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For their own good
Fifty years ago, they were screwed-up kids sent to the Florida School for Boys to be straightened out. But now they are screwed-up men, scarred by the whippings they endured. Read the story and see a video and portrait gallery.
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County sells out to cable provider
A Times Editorial
Published January 4, 2008
State Rep. Trey Traviesa, R-Tampa, was the force behind a predatory law last year that enables the pay-TV industry to wring even more from its customers while giving back less in return. Local government and consumer groups opposed the legislation. The cities of Tampa and St. Petersburg are fighting the fallout in court. Hillsborough County Commissioners, though, are more interested in exploiting the law for their own self-promotion than in defending the public interest. Once again, the county distinguishes itself by siding with big business instead of average citizens.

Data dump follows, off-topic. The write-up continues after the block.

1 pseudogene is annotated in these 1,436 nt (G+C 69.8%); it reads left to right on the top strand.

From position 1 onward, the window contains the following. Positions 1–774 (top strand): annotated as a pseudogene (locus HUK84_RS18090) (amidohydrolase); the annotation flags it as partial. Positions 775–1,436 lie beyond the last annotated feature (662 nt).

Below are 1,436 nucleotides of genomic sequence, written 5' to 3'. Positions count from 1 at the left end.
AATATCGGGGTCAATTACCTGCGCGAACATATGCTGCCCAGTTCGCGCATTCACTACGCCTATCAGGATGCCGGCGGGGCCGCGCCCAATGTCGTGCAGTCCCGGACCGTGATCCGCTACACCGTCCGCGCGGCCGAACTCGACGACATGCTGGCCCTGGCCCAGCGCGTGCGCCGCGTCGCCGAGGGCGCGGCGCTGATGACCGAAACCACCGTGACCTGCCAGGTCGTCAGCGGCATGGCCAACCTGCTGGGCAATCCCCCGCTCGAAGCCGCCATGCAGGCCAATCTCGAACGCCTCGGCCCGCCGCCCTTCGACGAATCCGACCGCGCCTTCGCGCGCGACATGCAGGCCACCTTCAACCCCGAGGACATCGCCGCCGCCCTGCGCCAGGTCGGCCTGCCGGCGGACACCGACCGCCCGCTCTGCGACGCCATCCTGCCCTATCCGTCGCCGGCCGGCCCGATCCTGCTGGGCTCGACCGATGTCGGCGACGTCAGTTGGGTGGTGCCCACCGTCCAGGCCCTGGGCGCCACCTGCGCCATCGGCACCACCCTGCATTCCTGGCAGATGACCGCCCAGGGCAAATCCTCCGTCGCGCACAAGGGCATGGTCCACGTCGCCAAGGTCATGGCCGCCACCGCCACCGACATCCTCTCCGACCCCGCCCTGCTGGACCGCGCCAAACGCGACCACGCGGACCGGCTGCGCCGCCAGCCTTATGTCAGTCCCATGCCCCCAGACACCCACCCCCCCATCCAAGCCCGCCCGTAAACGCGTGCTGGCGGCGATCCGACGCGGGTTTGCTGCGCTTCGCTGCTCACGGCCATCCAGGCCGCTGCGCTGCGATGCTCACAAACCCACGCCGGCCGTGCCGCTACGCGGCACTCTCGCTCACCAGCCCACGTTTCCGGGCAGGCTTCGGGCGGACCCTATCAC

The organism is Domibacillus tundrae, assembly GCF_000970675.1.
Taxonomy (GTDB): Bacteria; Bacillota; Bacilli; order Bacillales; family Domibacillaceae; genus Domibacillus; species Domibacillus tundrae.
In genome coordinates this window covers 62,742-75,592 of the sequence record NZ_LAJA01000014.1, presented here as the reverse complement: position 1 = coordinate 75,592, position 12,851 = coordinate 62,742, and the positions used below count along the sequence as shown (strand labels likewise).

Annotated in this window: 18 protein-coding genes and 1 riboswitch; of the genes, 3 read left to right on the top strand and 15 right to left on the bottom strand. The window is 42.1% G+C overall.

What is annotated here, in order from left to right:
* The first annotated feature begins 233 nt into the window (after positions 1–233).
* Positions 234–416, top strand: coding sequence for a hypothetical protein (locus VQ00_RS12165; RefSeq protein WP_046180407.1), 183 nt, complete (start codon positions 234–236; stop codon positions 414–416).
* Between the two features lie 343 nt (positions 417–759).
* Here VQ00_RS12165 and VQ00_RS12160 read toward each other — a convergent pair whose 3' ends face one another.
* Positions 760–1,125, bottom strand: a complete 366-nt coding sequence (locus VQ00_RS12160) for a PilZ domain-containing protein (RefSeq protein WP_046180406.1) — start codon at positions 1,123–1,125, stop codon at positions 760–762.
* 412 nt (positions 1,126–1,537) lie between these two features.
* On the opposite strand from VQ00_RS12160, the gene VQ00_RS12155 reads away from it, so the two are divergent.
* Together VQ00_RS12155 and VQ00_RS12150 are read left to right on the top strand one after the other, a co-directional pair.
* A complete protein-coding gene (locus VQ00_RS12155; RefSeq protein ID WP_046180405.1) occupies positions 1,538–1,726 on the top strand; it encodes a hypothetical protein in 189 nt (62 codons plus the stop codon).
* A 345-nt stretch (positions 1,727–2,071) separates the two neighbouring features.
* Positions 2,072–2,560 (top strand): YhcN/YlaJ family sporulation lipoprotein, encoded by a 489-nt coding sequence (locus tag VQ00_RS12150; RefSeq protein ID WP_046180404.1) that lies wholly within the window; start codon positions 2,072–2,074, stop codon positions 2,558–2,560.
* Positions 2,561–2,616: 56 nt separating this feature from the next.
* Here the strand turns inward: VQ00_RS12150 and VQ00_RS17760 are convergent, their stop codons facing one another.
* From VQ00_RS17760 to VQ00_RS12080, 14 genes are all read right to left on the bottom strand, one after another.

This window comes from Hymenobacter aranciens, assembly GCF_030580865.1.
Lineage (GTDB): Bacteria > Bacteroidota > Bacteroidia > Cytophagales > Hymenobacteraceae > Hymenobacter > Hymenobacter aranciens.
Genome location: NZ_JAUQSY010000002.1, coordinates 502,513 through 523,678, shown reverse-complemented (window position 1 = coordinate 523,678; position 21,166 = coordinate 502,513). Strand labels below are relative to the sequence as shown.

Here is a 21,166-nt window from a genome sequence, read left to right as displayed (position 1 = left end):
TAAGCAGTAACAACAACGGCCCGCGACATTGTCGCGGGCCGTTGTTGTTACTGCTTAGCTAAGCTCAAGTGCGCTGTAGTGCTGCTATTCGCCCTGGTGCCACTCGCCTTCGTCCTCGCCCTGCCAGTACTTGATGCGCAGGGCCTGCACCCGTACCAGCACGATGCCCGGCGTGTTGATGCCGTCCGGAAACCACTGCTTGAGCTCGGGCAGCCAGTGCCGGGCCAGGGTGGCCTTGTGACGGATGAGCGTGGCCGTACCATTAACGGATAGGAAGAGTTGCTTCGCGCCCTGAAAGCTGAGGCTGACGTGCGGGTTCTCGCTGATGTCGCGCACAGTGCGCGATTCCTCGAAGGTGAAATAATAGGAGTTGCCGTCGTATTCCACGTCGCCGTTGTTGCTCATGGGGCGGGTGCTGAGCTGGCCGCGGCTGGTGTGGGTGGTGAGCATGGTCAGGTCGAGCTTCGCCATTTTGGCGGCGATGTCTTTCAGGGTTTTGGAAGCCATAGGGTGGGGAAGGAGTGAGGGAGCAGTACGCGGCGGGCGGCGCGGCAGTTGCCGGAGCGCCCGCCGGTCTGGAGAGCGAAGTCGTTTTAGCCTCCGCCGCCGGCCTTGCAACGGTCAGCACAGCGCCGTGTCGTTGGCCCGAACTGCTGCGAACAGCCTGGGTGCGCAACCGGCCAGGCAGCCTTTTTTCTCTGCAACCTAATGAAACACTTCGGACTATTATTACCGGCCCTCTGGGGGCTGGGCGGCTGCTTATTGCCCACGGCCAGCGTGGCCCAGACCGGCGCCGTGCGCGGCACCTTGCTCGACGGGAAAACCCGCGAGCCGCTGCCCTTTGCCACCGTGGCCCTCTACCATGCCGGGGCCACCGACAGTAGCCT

St. Petersburg and Tampa sued Bright House Networks when the cable company pushed government television from basic service to a more expensive tier. Bright House's move followed a change in state law last year that moved regulatory control from cities and counties to more relaxed oversight by the state. St. Petersburg and Tampa question whether federal regulations protecting public access to government programming bar moving it to a more expensive tier. Rather than join the fight, Hillsborough commissioners cut a deal Thursday. They accepted $150,000 in free advertising, equipment and other support from Bright House to boost the county's in-house propaganda efforts, with the goal, officials said, of "increasing our customers' perception of the value of county services."
So there it is - Hillsborough residents are "customers" and the way to sweeten public affection for county government is to have the dominant cable provider in town pay for the script. Republican Rose Ferlita was the only commissioner outraged enough to oppose the move, which was embraced by a board that only months ago moved to shut down a range of public programming. To the majority, it was a win-win. They walked away in an election year from a fight with a major player, and they salted away enough ammunition to distort their record down the road.